TPM News

In tonight's State Of The Union address, President Obama will call on the members of his divided Congress to lay down their political arms for the moment and greet what he'll call "our generation's Sputnik moment."

According to excerpts from the speech released by the White House this evening, Obama will say America is "poised for progress" two years after the recession, pointing to a stock market that "has come roaring back," and rising corporate profits.

"At stake right now is not who wins the next election," Obama will say. "After all, we just had an election."

"The economy is growing again," Obama will say.

But the country still faces serious challenges -- ones that Obama will say cannot be faced unless the partisan sides choose to face them together.

"With their votes, the American people determined that governing will now be a shared responsibility between parties," Obama will say. "We will move forward together, or not at all - for the challenges we face are bigger than party, and bigger than politics."

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Sen. Rand Paul (R-KY) will soon introduce legislation that puts just about all other spending cut plans proposed by Republicans this Congress to shame.

The bill, passed my way by a source, calls for $500 billion in specific spending cuts during Fiscal Year 2011 -- which comes to a close at the end of September, just eight months from now. Like the House's Republican Study Committee before him, Paul targets projects and agencies dear to liberals. It defunds completely the Affordable Housing Program, the National Endowment for the Arts, and the National Endowment for the Humanities.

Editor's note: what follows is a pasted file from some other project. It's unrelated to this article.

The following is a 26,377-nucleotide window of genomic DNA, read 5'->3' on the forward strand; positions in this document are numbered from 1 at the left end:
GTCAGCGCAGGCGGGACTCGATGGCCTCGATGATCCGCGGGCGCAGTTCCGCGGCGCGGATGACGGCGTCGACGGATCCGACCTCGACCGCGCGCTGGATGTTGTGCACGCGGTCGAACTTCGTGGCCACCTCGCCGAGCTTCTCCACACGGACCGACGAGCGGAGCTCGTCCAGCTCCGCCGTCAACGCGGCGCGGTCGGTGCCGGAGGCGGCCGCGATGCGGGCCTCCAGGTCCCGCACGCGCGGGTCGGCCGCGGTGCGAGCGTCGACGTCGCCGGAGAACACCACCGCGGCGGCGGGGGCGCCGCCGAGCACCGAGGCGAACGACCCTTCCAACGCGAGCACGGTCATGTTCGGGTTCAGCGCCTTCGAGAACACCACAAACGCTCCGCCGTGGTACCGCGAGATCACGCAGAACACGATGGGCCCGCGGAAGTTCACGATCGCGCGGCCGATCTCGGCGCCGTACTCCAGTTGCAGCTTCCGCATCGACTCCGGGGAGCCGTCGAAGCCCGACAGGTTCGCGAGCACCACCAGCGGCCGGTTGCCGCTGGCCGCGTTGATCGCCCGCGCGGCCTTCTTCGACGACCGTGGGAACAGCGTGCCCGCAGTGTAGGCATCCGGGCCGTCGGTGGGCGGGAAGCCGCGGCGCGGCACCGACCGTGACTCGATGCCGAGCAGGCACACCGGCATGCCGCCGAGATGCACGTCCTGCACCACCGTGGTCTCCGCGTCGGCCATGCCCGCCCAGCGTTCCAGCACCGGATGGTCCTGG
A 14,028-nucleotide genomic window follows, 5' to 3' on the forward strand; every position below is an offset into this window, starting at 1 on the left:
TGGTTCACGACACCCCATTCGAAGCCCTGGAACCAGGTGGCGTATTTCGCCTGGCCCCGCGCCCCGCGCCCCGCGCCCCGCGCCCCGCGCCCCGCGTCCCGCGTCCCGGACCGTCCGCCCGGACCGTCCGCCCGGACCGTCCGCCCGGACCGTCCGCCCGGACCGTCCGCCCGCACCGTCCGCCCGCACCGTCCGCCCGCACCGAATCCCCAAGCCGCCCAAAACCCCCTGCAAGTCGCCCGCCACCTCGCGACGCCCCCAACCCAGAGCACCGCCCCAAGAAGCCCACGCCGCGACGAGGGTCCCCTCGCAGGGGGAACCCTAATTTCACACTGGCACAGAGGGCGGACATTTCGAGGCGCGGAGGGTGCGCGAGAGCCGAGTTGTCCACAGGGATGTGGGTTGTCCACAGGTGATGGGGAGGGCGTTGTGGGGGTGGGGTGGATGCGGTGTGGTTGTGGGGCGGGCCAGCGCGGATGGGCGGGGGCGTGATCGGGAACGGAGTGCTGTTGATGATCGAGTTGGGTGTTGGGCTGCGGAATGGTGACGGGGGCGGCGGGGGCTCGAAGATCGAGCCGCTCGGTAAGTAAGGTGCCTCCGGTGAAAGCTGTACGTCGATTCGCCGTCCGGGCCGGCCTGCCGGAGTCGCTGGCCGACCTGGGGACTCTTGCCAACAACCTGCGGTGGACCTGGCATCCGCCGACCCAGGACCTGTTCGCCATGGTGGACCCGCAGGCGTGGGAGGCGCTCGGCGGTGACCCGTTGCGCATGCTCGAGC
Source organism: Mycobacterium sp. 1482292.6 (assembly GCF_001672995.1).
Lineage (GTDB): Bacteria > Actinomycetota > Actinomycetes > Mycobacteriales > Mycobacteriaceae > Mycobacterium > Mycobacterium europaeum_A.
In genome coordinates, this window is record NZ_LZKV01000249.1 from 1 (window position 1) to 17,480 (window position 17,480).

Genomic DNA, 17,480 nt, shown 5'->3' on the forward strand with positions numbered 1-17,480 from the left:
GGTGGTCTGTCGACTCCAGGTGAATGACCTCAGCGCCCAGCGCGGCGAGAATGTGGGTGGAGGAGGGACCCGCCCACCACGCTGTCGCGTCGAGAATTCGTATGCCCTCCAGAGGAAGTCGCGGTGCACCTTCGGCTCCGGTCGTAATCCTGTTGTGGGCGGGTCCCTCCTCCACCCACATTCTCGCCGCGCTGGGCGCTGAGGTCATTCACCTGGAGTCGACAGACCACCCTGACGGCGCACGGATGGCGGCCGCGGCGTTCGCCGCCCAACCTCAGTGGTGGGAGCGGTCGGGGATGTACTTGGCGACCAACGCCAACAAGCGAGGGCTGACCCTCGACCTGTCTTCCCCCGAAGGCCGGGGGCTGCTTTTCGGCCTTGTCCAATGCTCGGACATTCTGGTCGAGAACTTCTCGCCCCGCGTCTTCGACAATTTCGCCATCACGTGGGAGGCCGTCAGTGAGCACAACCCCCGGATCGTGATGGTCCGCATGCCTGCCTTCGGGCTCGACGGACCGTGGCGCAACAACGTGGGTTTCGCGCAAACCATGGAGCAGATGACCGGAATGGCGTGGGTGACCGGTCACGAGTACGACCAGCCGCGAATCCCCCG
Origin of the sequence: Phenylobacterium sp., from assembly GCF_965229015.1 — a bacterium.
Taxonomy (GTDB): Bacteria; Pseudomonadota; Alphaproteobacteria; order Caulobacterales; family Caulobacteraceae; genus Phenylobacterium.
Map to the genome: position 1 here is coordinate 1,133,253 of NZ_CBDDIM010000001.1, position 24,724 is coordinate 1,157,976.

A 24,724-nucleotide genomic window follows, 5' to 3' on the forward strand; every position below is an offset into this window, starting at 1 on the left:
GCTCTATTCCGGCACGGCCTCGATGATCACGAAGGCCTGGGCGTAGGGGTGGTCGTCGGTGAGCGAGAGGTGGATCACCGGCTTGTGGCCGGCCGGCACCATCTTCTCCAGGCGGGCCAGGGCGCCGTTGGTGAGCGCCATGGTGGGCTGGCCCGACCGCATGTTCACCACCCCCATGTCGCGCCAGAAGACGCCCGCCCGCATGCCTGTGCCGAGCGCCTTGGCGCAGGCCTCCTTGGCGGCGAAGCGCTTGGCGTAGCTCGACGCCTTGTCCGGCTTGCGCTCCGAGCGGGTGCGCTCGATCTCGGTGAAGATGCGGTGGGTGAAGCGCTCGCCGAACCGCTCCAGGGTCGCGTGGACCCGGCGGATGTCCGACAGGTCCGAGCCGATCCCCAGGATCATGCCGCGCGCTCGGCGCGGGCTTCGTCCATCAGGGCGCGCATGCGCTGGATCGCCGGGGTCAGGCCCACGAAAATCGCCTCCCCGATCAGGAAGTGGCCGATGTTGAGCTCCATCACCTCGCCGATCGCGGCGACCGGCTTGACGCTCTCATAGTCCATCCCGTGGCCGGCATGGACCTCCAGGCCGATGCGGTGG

But it goes much farther than that.

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An effort to change the Senate's filibuster rules on a majority-vote basis ended Tuesday evening under growing pressure from Democratic and Republican party leaders.

In its place, senators from both parties will soon consider a bipartisan framework, negotiated by Sens. Chuck Schumer (D-NY) and Lamar Alexander (R-TN), which include a handful of more modest reforms.

"We don't have an agreement yet," Alexander told reporters Tuesday afternoon. "We're still having discussions. Several of our members, and several Democratic members still have decisions to make. And when we finish, Senator Reid and Senator McConnell will go to the floor and announce an agreement when there is an agreement.